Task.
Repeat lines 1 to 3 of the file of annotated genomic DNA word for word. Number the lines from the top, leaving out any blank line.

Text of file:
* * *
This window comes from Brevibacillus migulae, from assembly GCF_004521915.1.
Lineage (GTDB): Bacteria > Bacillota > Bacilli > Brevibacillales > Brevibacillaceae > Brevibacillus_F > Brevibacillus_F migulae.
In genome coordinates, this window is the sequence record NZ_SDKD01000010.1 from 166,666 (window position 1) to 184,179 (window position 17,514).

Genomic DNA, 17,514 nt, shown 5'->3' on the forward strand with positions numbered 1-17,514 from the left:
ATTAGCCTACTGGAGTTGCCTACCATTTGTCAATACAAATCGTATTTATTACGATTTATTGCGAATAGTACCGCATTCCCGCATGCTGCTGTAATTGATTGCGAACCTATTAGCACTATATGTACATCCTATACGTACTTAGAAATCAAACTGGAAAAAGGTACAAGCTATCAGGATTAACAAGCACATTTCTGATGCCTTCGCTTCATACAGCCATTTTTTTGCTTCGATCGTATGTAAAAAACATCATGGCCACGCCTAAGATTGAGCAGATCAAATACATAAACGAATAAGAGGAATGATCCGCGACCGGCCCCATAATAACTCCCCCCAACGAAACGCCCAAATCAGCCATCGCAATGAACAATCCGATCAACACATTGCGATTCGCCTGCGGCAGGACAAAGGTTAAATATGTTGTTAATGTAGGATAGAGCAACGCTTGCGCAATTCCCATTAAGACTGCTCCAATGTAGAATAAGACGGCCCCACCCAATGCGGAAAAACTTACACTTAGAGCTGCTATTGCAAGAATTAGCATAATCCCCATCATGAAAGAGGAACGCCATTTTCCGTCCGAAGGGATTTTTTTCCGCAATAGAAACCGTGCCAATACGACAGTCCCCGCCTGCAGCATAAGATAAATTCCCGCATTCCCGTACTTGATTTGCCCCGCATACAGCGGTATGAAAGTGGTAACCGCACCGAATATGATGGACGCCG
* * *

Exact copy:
This window comes from Brevibacillus migulae, from assembly GCF_004521915.1.
Lineage (GTDB): Bacteria > Bacillota > Bacilli > Brevibacillales > Brevibacillaceae > Brevibacillus_F > Brevibacillus_F migulae.
In genome coordinates, this window is the sequence record NZ_SDKD01000010.1 from 166,666 (window position 1) to 184,179 (window position 17,514).